Haffner's excellent short (160 pages) biography of Winston Churchill, first published in English in 2003 by Haus Publishing
My first knowledge of the existence of Haffner (whose real name was Raimund Pretzel, but I will explain this later) came through a radio programme in France that spoke in glowing terms of a book of his called, in its French edition, Journal d'un Allemand, but whose rather different English title is Defying Hitler: A Memoir. I read this book some years ago and it is to me the most brilliant and lucid account of the mechanisms, both social, economic, political and psychological, behind the seemingly inevitable rise to power of Hitler and his gang. Haffner (or rather Pretzel) was a civil servant in the German legislature who, seeing and not accepting the rise of nazism, fled his country in the 1930's and came to England. Alhtough not directly threatened (all things are relative of course and political opponents were either imprisoned or physically eliminated) in Germany as he was not Jewish, he decided that he could do more to hinder Hitler outside his country and he became active in England as a writer, translator and expert on matters German, trying to influence British politicians as to the dangers presented by nazism. He was convinced not only that Hitler was unhinged (he referred to him as "the crank"), but saw also that he was extremely dangerous. And we should not forget, in this context, the strong movement in Britain at that time towards pacifism, appeasement and even,, from some quarters, collaboration with the nazis. In order to protect his family that had stayed in Germany, Pretzel changed his name to Sebastian (the second name of J.S. Bach) Haffner (Mozart's 35th symphony).Yes, nobody has yet fully understood quite how so much savagery could come from a culture that has spawned so rich a cultural universe of music, philosophy, art and litterature. His book on this period of German history was not published in his lifetime but was found in his desk by his inheritors who rightly published it.
Raimund Pretzel, better known as Sebastian Haffner
Haffner's biography of Winston Churchill, a worthy descendant of John Churchill who had been elevated to the rank of Duke of Marlborough in the late 17th century for feats of arms and diplomacy against the Franco-Bavarian alliance during the wars of the Spanish succession, is a masterpiece of concision and is written with the swiftness of a good journalist who has the advantage of an external oberserver's eye, yet one who also knows a lot of the background. Among the suprises for me in this book were Churchill's changing political party allegiances. He started as Conservative, then became a radical Liberal and member of one of Lloyd George's governmants before returning, shortly before the Second World War to the Conservative party who had for long hated him as a renegate. Churchill was very much a politcal maverick, often hot-headed, rarely calculating, and fairly oblivious of what others thought of him. Having hated school and been a dunce in just about every subject except for English, he turned to the army for his career, and also discovered the joys of writing. He was, above and before all, a warrior and an opportunist, without a trace of self-interest. And a considerable writer.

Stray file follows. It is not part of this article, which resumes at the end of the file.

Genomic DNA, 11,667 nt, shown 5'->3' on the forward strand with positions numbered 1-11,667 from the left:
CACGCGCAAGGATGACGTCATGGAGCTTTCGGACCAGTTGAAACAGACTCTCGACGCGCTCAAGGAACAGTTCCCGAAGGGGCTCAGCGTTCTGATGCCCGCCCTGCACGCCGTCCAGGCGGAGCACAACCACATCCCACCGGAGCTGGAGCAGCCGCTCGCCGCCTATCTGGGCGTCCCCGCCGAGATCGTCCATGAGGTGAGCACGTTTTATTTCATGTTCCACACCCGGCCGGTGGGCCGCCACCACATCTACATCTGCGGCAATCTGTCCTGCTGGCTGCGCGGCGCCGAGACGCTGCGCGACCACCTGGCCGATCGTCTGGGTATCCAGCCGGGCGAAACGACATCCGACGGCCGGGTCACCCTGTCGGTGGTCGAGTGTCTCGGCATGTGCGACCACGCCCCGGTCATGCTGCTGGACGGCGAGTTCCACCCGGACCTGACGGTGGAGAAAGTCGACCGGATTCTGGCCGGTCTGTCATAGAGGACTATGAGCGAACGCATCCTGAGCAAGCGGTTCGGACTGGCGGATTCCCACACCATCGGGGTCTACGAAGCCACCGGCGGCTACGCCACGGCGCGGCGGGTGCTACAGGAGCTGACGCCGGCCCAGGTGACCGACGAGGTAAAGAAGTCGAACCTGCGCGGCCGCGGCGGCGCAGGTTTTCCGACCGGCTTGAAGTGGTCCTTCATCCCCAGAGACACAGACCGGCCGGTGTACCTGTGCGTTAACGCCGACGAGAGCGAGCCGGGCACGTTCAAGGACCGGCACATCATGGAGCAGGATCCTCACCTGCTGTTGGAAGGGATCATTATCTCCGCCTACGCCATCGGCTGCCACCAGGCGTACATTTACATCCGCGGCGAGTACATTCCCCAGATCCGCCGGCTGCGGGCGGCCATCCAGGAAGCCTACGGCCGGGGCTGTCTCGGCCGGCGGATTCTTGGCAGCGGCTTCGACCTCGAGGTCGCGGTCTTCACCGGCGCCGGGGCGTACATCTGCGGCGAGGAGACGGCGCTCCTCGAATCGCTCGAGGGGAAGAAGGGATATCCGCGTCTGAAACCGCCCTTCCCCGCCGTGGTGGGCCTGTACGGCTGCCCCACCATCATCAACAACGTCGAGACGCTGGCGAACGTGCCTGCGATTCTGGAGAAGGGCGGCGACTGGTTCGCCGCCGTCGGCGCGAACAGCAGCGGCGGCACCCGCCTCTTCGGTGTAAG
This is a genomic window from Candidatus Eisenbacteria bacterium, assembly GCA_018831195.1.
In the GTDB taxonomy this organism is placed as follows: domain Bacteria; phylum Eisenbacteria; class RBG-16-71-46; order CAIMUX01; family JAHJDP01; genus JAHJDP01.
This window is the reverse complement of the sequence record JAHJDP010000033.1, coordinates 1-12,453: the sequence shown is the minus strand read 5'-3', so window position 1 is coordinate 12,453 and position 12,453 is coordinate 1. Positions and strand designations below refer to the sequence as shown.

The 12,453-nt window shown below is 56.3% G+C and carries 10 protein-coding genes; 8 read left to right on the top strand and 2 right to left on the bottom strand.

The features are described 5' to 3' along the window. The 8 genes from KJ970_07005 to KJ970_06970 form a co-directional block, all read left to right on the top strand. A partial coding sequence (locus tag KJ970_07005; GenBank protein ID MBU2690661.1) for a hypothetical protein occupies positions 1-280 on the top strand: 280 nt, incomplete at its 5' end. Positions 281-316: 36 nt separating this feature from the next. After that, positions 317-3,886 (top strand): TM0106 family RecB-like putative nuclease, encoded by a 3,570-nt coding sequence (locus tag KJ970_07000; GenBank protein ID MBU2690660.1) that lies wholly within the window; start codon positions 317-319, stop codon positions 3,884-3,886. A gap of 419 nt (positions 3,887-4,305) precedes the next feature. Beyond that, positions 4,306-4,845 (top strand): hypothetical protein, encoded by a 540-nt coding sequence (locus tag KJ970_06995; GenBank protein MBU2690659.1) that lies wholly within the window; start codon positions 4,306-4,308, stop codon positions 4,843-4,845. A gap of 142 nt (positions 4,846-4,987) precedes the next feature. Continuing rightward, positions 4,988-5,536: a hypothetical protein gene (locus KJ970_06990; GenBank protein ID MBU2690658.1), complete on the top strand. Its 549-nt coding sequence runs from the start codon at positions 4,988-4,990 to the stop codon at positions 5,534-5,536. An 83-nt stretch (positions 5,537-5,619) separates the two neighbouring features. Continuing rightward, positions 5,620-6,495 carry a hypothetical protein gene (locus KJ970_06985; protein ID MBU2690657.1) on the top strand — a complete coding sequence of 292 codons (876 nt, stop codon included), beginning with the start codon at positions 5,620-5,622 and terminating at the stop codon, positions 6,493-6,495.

Another surprise to me in Haffner's account was Chuchill's total lucidity about Soviet Russia's intentions and his strategy to prevent these from becoming reality after the war, as well as his total incapacity to realise this strategy due to England's relative weakness when faced with both America and Russia. And his clear will to sell the English economy and Empire in exchange for American aid and thus save the war. It was the only way to resist Hitler, and he took it without hesitation. But then mathematics and monetary calculation were not Chruchill's forte. His stubborness and detremination to prove his point led him to some decisions that were dire for many people. Just ask the Australian and New Zealanders whom he sent to a certain death at Gallipoli in the First World War, or the Polish whom he abandoned in the next edition. Haffner also hints clearly at the variable nature of Churchill's moods. He would possibly be diagnosed these days as a bipolar, as he oscillated between intense high-energy elation and periods when what Churchill himself described as "the black dog" descended on him.
Since Haffner respectfully avoids prying into Churchill's private life, we learn little about his relationship with his wife Clementine, who very likely was responsible for keeping him on the rails at many times. I can well remember being struck and moved by listening to several of their letters, exchanged during the war years, read on French radio (the excellent France Culture) not long ago when they were published. Their extraordinary mixture of tenderness and open discussion of strategic matters as if these were everyday events like walking the dog was very impressive, but Haffner, unfortunately, did not have access to this material when he wrote his book.
I can strongly recommend this book to anyone vaguely interested in the man Churchill, or in world or British politics of the first half of the 20th century.
Read on .....
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